These case histories form a sobering counterpoint to Wretched’s first chapter. Fanon clearly understood the psychic wounds of colonial warfare, including the moral injury that doing violence inflicted on both anticolonial militants and French soldiers. Shatz reads Fanon as arguing that “the disintoxicating effects of violence are ephemeral at best.” If the work of decolonization could require violence, the work of disalienation required reckoning with—working through—the costs that violence incurred.

At the same time, Fanon’s thinking about anticolonial violence cannot be understood apart from his sophisticated analysis of the nature of colonial violence, which Shatz largely overlooks in The Rebel’s Clinic. He is far from alone in this elision, which often undergirds the portrait of Fanon as a prophet of violence.

Colonial violence is depicted in Fanon’s writings, especially Wretched, in two ways. First and most obvious is the brutal French war of counterinsurgency, which inflicted widespread torture and mutilation and killed hundreds of thousands of Algerians. Fanon sees the war as both a logical outcome of the colonial regime and a pathological expression of racist, colonial fears of the inherently violent “native.” “Colonized society is not simply described as a society without values,” he writes in Wretched.

The colonist is not content with stating that the colonized world has lost its values or worse never possessed any. The “native” is declared impervious to ethics, representing not only the absence of values but also the negation of values. He is, dare we say it, the enemy of values. In other words, absolute evil. A corrosive element, destroying everything within his reach, a corrupting element, distorting everything which involves aesthetics or morals, an agent of malevolent powers, an unconscious and incurable instrument of blind forces.

Thus the brutal, ferocious violence unleashed upon the “natives” who resist.

But beyond the violence of war, there was also the less discrete, more quotidian violence of colonial rule itself, which Fanon had experienced in different forms in Martinique and Algeria—the simultaneously psychic and somatic violence of racialized regimes of interpersonal harm and economic inequality that colonial society imposed. The colonial world is a “Manichaean world,” Fanon explains—a “world cut in two.” It is “a world with no space, people are piled one on top of the other, the shacks squeezed tightly together. The colonized’s sector is a famished sector, hungry for bread, meat, shoes, coal, and light.” In it, “you are born anywhere, anyhow. You die anywhere, from anything.” The sinews of the colonial order, moreover, linked this everyday violence to the spectacular violence of colonial warfare, and the denial of humanity that accompanied it: “Sometimes this Manichaeanism reaches its logical conclusion and dehumanizes the colonized subject,” Fanon explains. “In plain talk, he is reduced to the state of an animal.”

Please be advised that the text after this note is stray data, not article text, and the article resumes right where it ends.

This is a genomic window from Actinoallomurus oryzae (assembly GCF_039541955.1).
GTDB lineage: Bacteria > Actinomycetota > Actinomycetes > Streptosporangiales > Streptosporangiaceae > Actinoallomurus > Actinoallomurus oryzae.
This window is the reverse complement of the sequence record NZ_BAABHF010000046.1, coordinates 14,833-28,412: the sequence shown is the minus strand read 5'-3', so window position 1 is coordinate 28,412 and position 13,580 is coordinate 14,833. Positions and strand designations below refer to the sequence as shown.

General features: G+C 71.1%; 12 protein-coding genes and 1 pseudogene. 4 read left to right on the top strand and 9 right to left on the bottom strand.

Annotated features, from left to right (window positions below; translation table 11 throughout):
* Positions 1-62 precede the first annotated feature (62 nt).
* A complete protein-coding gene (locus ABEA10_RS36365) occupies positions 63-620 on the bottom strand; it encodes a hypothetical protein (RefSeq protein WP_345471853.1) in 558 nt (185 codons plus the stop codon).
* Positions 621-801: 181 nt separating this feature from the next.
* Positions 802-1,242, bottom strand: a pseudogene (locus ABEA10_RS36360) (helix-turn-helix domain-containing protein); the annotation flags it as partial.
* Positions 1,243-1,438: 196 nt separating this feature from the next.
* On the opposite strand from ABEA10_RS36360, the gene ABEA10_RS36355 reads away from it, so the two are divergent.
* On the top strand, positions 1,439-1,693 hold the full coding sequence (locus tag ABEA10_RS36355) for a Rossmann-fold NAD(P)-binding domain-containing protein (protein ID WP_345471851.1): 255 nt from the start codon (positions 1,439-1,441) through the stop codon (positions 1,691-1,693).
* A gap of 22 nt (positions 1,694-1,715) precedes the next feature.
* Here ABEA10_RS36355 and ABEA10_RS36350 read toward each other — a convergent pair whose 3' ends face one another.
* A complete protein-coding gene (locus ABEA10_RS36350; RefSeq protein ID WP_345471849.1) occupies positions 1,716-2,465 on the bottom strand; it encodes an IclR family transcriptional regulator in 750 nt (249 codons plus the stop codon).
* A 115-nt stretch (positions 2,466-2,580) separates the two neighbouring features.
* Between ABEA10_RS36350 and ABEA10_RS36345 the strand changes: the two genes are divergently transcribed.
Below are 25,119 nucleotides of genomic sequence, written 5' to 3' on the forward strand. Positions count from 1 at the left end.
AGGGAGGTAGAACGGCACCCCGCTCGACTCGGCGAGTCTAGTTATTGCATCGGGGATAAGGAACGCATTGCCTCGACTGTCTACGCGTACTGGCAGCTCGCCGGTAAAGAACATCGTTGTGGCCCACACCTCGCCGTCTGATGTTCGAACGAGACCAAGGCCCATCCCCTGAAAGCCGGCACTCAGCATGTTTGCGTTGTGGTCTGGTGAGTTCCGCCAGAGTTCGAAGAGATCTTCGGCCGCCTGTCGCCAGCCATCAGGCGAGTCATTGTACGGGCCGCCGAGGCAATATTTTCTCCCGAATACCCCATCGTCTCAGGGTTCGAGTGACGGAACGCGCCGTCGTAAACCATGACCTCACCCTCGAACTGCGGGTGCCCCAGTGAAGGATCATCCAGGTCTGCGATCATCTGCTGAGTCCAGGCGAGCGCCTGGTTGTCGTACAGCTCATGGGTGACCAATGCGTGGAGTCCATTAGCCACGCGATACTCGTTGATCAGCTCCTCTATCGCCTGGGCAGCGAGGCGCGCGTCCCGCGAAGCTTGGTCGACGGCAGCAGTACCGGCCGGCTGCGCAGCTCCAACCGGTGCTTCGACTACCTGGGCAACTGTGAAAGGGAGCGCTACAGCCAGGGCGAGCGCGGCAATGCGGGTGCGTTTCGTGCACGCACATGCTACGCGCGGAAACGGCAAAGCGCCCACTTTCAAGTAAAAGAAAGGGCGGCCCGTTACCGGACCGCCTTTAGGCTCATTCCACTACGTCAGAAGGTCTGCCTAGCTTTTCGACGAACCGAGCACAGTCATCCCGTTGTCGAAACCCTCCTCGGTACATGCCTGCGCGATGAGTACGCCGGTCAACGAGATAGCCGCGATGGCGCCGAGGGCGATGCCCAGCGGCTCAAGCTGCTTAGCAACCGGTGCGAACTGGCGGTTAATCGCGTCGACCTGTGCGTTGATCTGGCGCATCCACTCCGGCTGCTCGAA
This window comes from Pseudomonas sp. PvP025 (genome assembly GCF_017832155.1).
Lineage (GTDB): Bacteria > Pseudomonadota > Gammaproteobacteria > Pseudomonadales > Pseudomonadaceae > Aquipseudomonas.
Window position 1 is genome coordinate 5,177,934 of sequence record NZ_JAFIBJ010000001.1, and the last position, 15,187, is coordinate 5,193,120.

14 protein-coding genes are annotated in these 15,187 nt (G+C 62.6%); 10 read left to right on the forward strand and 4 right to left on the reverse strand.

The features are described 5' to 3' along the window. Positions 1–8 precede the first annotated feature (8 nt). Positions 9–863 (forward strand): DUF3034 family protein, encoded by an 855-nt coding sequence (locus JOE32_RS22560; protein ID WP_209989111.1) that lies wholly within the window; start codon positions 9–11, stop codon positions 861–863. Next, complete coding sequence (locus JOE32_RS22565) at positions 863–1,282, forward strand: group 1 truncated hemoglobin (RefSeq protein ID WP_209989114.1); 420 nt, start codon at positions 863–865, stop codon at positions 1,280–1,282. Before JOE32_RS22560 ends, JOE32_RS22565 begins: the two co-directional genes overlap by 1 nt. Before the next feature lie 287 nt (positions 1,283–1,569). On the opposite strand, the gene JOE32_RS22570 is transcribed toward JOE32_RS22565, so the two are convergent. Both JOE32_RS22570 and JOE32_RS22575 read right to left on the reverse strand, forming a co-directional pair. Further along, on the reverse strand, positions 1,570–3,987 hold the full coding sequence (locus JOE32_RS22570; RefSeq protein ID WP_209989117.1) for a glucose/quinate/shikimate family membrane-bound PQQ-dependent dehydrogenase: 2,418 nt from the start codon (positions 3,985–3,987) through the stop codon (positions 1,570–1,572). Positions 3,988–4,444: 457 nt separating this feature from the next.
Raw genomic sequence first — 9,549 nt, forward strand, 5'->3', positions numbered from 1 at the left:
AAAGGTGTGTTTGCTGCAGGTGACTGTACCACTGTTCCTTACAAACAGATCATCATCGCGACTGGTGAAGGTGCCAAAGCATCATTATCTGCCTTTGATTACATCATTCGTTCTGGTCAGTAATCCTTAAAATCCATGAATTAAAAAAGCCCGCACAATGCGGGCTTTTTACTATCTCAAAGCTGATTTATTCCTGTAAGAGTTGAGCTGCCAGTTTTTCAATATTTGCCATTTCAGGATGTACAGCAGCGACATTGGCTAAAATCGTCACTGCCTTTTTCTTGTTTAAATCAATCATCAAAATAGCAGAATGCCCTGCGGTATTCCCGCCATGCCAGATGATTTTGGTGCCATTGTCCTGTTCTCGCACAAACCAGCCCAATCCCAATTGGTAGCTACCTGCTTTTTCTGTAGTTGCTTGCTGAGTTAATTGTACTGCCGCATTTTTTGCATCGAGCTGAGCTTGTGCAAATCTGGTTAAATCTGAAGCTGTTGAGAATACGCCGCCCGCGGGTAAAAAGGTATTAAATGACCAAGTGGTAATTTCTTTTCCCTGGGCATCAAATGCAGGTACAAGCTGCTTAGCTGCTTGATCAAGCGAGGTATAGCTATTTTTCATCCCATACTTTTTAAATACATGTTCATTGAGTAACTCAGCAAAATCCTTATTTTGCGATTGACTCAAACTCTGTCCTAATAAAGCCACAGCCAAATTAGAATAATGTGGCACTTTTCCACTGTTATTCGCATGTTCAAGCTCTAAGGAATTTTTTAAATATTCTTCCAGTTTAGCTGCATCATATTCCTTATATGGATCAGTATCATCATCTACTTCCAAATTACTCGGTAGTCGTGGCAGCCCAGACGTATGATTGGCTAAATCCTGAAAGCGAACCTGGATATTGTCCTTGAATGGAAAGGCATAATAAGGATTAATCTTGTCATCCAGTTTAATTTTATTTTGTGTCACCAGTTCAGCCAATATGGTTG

Fanon’s dictum that “decolonization is always a violent phenomenon” must be understood in this context. This most cherry-picked line of Fanon’s writings represents not so much a strategic injunction, and still less a blanket justification for killing, as an acknowledgment of the scale of transformation—from the personal to the structural—that decolonization entailed. As philosopher Lewis R. Gordon observes in What Fanon Said (2015), Fanon’s work emerged from the recognition that “colonialism’s victory would be continued violence; the colonized’s victory would be, to the colonial forces, violence incarnate.”

“The colonized’s sector is a famished sector,” Fanon wrote. In it, “you are born anywhere, anyhow. You die anywhere, from anything.”

A onetime playwright, Fanon was sensitive to the dramaturgy of struggle. In his landmark Conscripts of Modernity (2004), anthropologist David Scott counterposes the “romance” of decolonization long associated with the work of Fanon and other anticolonial writers to the “tragedy” evident in the second edition of C. L. R. James’s study of Toussaint L’Ouverture and the Haitian Revolution, The Black Jacobins (1963). As Scott reads them, James’s additions to the original 1938 text stressed the “irreconcilable dissonance between Toussaint’s expectations for freedom and the conditions in which he sought to realize them, between the utopia of his desire and the finitude of his concrete circumstances.” The same could be said of Fanon. To sever ties with France, to reconstitute Algerian society, to forge out of the ruins of European humanism a “new man”—all represented wrenching, violent transformations that imposed significant costs on the relationships, identities, and forms of life of those involved in the struggle, not least Fanon himself.

Reading Fanon’s work in this way leaves open many of the questions of strategy that “On Violence” is often presumed to answer. Fanon’s work serves as a bracing corrective to the contemporary liberal imagination, which both privileges existing political orders and presents an extremely circumscribed model of nonviolent civil disobedience as the only morally acceptable or strategically viable form of political resistance. Rather than resolving the question of means and ends in antiracist and anticolonial struggles, a Fanonian recognition of the violence inherent in the overturning of a racial-colonial world order clears the ground for a more productive conversation about them.